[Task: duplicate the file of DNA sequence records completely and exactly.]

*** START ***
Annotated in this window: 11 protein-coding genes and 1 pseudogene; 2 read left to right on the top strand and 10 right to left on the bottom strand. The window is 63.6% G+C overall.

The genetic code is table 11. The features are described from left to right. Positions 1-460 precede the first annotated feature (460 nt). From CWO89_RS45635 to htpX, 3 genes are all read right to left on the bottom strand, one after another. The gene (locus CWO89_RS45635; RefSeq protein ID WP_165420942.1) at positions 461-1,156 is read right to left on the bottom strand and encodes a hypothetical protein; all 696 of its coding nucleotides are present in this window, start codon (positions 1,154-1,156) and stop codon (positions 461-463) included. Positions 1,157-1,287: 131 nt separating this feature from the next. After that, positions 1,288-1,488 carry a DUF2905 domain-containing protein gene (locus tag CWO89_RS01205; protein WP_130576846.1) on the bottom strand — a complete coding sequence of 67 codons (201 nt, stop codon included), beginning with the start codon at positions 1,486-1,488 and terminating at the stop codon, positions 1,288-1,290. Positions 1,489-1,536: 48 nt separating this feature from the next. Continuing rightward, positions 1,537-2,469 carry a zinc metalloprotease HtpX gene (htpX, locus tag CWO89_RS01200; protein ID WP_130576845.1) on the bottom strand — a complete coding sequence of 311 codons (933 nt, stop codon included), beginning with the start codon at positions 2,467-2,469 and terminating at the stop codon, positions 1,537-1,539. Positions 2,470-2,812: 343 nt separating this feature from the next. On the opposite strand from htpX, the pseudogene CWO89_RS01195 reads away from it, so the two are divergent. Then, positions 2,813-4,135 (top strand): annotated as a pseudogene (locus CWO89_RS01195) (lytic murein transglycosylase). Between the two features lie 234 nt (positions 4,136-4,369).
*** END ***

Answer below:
Annotated in this window: 11 protein-coding genes and 1 pseudogene; 2 read left to right on the top strand and 10 right to left on the bottom strand. The window is 63.6% G+C overall.

The genetic code is table 11. The features are described from left to right. Positions 1-460 precede the first annotated feature (460 nt). From CWO89_RS45635 to htpX, 3 genes are all read right to left on the bottom strand, one after another. The gene (locus CWO89_RS45635; RefSeq protein ID WP_165420942.1) at positions 461-1,156 is read right to left on the bottom strand and encodes a hypothetical protein; all 696 of its coding nucleotides are present in this window, start codon (positions 1,154-1,156) and stop codon (positions 461-463) included. Positions 1,157-1,287: 131 nt separating this feature from the next. After that, positions 1,288-1,488 carry a DUF2905 domain-containing protein gene (locus tag CWO89_RS01205; protein WP_130576846.1) on the bottom strand — a complete coding sequence of 67 codons (201 nt, stop codon included), beginning with the start codon at positions 1,486-1,488 and terminating at the stop codon, positions 1,288-1,290. Positions 1,489-1,536: 48 nt separating this feature from the next. Continuing rightward, positions 1,537-2,469 carry a zinc metalloprotease HtpX gene (htpX, locus tag CWO89_RS01200; protein ID WP_130576845.1) on the bottom strand — a complete coding sequence of 311 codons (933 nt, stop codon included), beginning with the start codon at positions 2,467-2,469 and terminating at the stop codon, positions 1,537-1,539. Positions 2,470-2,812: 343 nt separating this feature from the next. On the opposite strand from htpX, the pseudogene CWO89_RS01195 reads away from it, so the two are divergent. Then, positions 2,813-4,135 (top strand): annotated as a pseudogene (locus CWO89_RS01195) (lytic murein transglycosylase). Between the two features lie 234 nt (positions 4,136-4,369).